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-   -   Clipping indicator in a class D amp? (http://www.diyaudio.com/forums/class-d/216335-clipping-indicator-class-d-amp.html)

ThyDntWntMusic 17th July 2012 01:48 AM

Clipping indicator in a class D amp?
 
Looking to build one of these for a car amplifier.

Power Amp Clipping Indicator

its a single channel, 1500watt amp, class D.

is there anything I need to be aware of? as its a single channel, I assume I only need one pair of diodes from the amplifier output into the circuit?

thanks!

ssanmor 17th July 2012 12:32 PM

In order to keep it simpler, you can only measure the difference between speaker output and one of the rails (as audio signals are symmetric in mean by nature it will provide a good indication).
In order to do so, you only need a couple of transistors and some resistors, plus a LED.

AP2 17th July 2012 03:29 PM

Quote:

Originally Posted by ssanmor (Post 3095278)
In order to keep it simpler, you can only measure the difference between speaker output and one of the rails (as audio signals are symmetric in mean by nature it will provide a good indication).
In order to do so, you only need a couple of transistors and some resistors, plus a LED.

the circuit complexity has a right, just because the signals are asymmetric in nature (not symmetrical)

Osvaldo de Banfield 17th July 2012 04:21 PM

I saw much time ago, a clip detector very easy to use, and understand. Place a transformer across the speaker, with a primary voltage about the maximum expected speaker voltage, and a variable resistor in series. In the secondary, place a neon lamp in series with a resistor of about 100K 1/2W. The lamp will glow when near saturation of amp. Example, if the maximum expected voltage is 24V peak, use a 220 or 110V /24V reversed wired (Low voltage secondary as the primary), and a variable resistor of, say, 1K. In the secondary, the lamp. Then place the amp near the maximum power, and adjust the pot to just bright in audio peaks. It has been used in some older non-expensive tape recorders as a level indicator prior to recording head saturation.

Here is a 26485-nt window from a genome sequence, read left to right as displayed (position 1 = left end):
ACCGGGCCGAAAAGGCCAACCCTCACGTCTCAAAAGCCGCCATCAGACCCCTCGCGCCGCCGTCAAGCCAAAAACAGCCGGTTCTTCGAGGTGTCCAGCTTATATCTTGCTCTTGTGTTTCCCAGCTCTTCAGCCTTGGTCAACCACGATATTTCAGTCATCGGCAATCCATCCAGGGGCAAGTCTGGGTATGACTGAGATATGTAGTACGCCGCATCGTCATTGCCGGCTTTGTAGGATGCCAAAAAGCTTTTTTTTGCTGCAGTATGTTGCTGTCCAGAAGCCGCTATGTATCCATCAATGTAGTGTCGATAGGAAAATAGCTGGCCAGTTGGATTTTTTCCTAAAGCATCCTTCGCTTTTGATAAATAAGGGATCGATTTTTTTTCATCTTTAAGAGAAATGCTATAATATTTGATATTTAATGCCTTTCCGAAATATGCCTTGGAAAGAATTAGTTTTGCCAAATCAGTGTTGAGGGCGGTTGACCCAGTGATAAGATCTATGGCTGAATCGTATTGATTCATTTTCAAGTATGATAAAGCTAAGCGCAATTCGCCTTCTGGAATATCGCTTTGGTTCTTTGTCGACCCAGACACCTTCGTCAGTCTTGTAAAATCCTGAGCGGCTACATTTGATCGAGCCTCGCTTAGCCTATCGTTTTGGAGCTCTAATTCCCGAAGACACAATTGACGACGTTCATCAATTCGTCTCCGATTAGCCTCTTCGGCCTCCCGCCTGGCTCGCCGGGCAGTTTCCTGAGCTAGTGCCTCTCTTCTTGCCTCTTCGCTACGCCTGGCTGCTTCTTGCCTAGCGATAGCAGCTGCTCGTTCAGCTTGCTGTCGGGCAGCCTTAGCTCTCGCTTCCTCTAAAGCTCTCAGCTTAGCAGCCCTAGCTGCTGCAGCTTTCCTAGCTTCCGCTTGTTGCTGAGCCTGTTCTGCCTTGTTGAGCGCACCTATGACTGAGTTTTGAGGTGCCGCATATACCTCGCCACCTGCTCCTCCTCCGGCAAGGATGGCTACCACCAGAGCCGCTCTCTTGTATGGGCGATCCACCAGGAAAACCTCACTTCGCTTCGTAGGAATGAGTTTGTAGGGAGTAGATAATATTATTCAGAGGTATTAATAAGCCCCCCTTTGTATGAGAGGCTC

stoc005 17th July 2012 04:33 PM

Neon light?? Transformer?? Very old skool from the 60s approach.

Osvaldo de Banfield 17th July 2012 04:40 PM

Yes, agree. But, does it do its job? I know that this scheme is easy, non expensive and works fine.

ssanmor 17th July 2012 04:46 PM

Quote:

the circuit complexity has a right, just because the signals are asymmetric in nature (not symmetrical)
I said symmetrical in mean (will you see asymmetries in a blinking LED?) Otherwise the audio would have a DC component most likely.

qusp 17th July 2012 05:26 PM

Quote:

Originally Posted by ssanmor (Post 3095506)
I said symmetrical in mean (will you see asymmetries in a blinking LED?) Otherwise the audio would have a DC component most likely.

AP2, in case you have not heard this usage of mean, it means average

ssanmor 17th July 2012 05:54 PM

Thanks!, yes, perhaps "mean" can mean tough or other things in a different context: with "mean" I "mean" "average" :)

ThyDntWntMusic 18th July 2012 12:03 AM

so, ah, I should build the clipping indicator from that link?


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